The world’s first 3D laparoscopic-assisted living-donor small bowel transplantation in China


The First Affiliated Hospital, Zhejiang University School of Medicine (FAHZU) recently performed the world's first 3D laparoscopic-assisted living-donor small bowel transplantation. A critically ill two-year-old girl received 1.8 meters of the small intestine from her 29-year-old mother. Both the mother and daughter have currently been doing well and the little girl is about to be discharged from the hospital soon.The patient, nicknamed as Nini from Henan province, China, was diagnosed with acute intestinal volvulus in early 2022. Because of subsequent necrosis, most of her bowel were removed. Despite parenteral nutrition support, her condition continued to deteriorate along with hepatic impairment and catheter-related sepsis. The Nini's mother, who had been pregnant with her second child, came to the Intestinal Transplant Center for help.

Dr. WU Guosheng, Professor and Chief of the Intestinal Transplant Center, is a leading expert in intestinal transplantation. After carefully evaluating Nini and her mother, he suggested living donor transplantation and proposed using 3D laparoscopic surgery to procure a segmental bowel for grafting. Compared with decreased donation, this approach has advantages including shorter cold ischemia times, better HLA matching, easier application of desensitization therapy, and elective nature.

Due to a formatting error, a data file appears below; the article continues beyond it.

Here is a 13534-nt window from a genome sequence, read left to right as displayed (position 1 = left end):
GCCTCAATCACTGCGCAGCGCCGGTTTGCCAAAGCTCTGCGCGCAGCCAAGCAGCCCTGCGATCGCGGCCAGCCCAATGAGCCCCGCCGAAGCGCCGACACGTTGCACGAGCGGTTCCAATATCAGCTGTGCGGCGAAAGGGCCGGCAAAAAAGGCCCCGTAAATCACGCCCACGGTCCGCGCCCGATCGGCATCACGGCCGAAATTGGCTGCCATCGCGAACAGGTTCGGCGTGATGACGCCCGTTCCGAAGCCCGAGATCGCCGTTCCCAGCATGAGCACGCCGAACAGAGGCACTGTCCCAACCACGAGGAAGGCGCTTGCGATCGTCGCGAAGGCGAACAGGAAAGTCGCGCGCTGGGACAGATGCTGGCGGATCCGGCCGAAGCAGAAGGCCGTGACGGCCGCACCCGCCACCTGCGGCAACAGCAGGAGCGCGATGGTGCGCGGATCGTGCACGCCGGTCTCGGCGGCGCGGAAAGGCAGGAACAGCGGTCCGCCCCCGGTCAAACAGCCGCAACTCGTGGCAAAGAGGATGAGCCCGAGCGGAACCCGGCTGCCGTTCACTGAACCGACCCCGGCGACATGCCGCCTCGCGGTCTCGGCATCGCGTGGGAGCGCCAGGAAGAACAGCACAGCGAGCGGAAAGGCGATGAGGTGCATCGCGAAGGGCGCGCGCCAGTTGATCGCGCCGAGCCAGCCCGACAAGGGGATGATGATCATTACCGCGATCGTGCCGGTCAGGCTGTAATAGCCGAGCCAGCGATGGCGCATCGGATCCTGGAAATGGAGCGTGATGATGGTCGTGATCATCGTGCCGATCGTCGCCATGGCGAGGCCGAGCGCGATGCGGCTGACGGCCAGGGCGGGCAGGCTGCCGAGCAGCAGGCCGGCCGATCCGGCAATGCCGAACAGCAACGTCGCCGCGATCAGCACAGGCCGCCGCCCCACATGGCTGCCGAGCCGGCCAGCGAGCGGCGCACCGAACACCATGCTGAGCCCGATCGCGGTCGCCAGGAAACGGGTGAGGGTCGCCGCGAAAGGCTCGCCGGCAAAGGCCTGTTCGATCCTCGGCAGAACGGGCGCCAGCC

On June 2023, the transplant team procured a segmental small bowel using 3D laparoscopy from Nini's mother and successful grafted into this little poor girl. The total operation time was approximately five hours and was uneventful.

After short stay in the intensive care unit, Nini was transferred to a regular ward and the precious bowel gift from her mother has been functioning well. She started to take oral food and will be discharged soon.

Dr. WU said that the intestinal transplant program has performed more than one hundred cases of small bowel transplantation since its establishment in October, 2019. The patient and graft survival have steadily been improving. The recent publications from his team show that LDITx is a valuable treatment option for patients with end-stage intestinal failure. Improved immunosuppression, better HLA matching, and shorter cold ischemia times were associated with reduced rates of rejection, viral-mediated infection and improved graft survival. In addition, living donor graft resection is associated with minimal short- and long-term morbidity and remains an attractive alternative for potential recipients when suitable deceased donors are unavailable.